As far as Matthew’s interest in circuits and things electrical, Paul is not surprised at his son’s level of interest.

“I was interested in electronics as well, specifically amplifiers, when I was his age,” Paul said.   

Recently, Matthew participated in a regional science fair held atKetteringUniversity. His project, titled “Finding the Maximum Power Point of a Solar Panel with a Golden Section Search Algorithm,” earned him a first prize selection in the junior division. His hypothesis examined the potential of whether or not a boost converter could greatly increase the power from a 3-volt solar panel into a resistive load. Additionally, Bauerle predicted that a Golden Section Search Algorithm will serve as an effective method for finding the maximum system efficiency of a small Maximum Power Point Tracking (MPPT) unit.

What does all of this mean?

Well, according to Bauerle’s supporting paper to his science project, the solar panel he used provided an open circuit voltage of three volts and six cells. One issue with solar cells is that they provide the most power at a certain voltage, which is defined as the Maximum Power Point (MPP). If a solar panel does not operate at this point, some power waste is possible. Bauerle added a MPPT converter to his solar panel and increased its output voltage to lift a small weight.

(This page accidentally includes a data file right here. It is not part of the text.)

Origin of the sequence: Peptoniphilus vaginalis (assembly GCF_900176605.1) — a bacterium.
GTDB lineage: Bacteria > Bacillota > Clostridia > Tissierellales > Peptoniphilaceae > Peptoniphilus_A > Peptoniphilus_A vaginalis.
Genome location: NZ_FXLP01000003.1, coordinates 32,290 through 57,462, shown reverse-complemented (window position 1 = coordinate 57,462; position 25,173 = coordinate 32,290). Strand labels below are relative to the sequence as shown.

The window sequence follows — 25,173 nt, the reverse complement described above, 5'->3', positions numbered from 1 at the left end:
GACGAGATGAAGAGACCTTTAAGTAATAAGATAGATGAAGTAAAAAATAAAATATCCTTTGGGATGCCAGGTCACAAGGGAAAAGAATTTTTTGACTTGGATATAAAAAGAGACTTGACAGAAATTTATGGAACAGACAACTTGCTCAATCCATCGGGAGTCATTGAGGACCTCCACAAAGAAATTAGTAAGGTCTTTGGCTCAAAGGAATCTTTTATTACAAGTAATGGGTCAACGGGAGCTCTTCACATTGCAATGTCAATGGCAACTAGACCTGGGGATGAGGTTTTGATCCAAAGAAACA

Although this technique is used to power large solar arrays, Bauerle suspects that it’s never powered a small one using the Golden Section Search to identify the maximum value of a function between two bounds. In essence, he was able to take a very small solar array and maximize its power output, which, in his view, has not been attempted until now.

And while he is only a few years away from a full-time college career, he may take a college course or two before enrolling full-time. For Wicks, the motivation and intelligence of Bauerle is both exciting and inspiring. “Matthew continues to surprise me with his quick mind and breadth of interests. I am often surprised to find that his knowledge and interest in other subjects is equally deep as it is with Electrical and Computer Engineering,” Wicks said, adding, “it’s been very rewarding to watch Matthew grow intellectually and as a person during the four years that I’ve worked with him.”

Written by Gary J. Erwin
810.762.9538
gerwin@kettering.edu